Cheap trick shall make us think the Spanish link tax works 03/07/2017 by Tom Hirche
The Spanish link tax is indeed no success story. All it "achieved" so far is the permanent shutdown of Google News Spain which led to a large drop in publishers' site views while not accumulating a single euro. Although this situation will change with the just closed deal, it first and foremost tries to shamelessly fool us into thinking that the link tax is actually working.
Both Germany and Spain have introduced their ancillary copyrights for press publishers but with slightly different mechanisms. Under the Spanish version news aggregators have to pay levies when they link to articles by displaying news snippets in search results. Different from Germany, the royalty claims are inalienable, i.e. cannot be waived in Spain. So the idea is: aggregators must pay when they bring a user to a news publisher's website.
Very unsurprisingly, it did not go as planned. Since the 1st January 2015, when the law came into force against all protests and warnings, it did not generate any income for the publishers (of which not everyone is pro link tax). Google News Spain did close its doors a few days before and no other news aggregator has concluded a deal with the Spanish copyright collecting society called Reproduction Rights Centre (CEDRO).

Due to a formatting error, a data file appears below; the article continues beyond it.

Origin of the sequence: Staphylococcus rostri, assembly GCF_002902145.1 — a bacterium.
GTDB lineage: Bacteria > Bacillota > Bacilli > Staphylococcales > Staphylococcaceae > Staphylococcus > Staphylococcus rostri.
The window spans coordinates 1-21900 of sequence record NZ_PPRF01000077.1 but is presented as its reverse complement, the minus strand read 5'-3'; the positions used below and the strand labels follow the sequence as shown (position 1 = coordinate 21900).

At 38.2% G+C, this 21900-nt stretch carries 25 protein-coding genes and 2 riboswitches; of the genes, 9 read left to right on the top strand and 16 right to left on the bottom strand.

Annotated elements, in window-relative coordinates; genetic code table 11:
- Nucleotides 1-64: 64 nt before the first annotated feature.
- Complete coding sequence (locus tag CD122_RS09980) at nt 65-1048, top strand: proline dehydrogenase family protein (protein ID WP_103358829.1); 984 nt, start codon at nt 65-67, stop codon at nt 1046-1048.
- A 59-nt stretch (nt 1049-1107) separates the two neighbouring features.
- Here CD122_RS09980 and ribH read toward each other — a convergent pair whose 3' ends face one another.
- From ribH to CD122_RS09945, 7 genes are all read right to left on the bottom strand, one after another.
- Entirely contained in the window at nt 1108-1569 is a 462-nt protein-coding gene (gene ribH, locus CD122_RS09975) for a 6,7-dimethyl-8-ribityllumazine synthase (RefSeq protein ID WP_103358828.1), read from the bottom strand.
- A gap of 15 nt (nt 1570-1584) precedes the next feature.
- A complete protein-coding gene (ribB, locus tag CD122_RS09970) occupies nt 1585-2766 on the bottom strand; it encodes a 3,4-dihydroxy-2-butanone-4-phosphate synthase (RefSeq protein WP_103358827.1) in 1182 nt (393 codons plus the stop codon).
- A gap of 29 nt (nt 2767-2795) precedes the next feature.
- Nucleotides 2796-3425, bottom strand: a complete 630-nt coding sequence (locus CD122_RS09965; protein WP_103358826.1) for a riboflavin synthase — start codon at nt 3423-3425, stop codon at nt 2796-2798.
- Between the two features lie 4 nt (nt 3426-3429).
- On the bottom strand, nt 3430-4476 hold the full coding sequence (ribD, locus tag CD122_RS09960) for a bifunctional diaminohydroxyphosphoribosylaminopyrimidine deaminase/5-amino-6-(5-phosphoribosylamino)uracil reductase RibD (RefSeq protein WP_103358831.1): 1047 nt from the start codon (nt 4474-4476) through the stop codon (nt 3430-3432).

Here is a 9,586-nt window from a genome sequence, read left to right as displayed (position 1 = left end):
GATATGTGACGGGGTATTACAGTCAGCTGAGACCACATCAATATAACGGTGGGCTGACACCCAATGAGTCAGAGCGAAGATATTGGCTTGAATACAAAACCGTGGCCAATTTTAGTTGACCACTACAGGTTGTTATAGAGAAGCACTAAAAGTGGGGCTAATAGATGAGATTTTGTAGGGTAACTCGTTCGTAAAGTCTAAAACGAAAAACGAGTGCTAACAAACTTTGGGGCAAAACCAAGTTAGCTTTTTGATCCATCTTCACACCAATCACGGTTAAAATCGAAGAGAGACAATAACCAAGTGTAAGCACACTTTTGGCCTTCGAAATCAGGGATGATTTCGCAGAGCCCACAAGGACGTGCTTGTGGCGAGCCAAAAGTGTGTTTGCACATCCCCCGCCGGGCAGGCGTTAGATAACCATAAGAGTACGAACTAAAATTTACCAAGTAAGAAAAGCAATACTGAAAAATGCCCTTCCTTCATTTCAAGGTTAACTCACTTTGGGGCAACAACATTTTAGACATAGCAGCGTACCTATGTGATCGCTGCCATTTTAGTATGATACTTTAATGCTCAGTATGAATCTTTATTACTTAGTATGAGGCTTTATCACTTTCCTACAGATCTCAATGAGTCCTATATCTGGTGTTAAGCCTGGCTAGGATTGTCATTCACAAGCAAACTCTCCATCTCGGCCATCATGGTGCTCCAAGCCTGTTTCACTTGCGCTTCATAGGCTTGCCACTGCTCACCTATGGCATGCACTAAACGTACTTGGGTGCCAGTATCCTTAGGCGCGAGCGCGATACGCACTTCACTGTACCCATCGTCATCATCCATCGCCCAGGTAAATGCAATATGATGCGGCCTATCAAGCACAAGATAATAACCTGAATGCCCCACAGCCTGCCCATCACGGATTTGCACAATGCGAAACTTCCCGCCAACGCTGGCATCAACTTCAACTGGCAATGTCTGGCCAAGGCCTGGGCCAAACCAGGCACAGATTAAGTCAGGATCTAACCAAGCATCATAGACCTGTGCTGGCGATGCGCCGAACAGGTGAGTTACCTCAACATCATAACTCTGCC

At least this was the situation until last Tuesday, when CEDRO announced that it has reached an agreement with the German news aggregator Upday. Good for the publishers you think? Well, you could most certainly say so! Upday is owned by the German publishing conglomerate Axel Springer SE which is the intellectual father of the ancillary copyright for press publishers in Germany and one of its strongest advocates not only on a national but also on EU level. This means that effectively not a single euro will be generated because the company that pays the fee is the same that benefits from the payment. It is a classical "left pocket, right pocket" transaction.
So what is the reason for the agreement? CEDRO, the Axel Springer SE and other supporters of a link tax will use this deal as (pseudo) precedence to make everyone believe the Spanish link tax has not failed and aggregators are actually willing to pay while Google is abusing its market power. But the whole agreement is nothing more than a cheap trick that is easy to expose. An ancillary copyright for press publishers does not work in practice and never will.This work is distributed under the Creative Commons BY 4.0 Licence.
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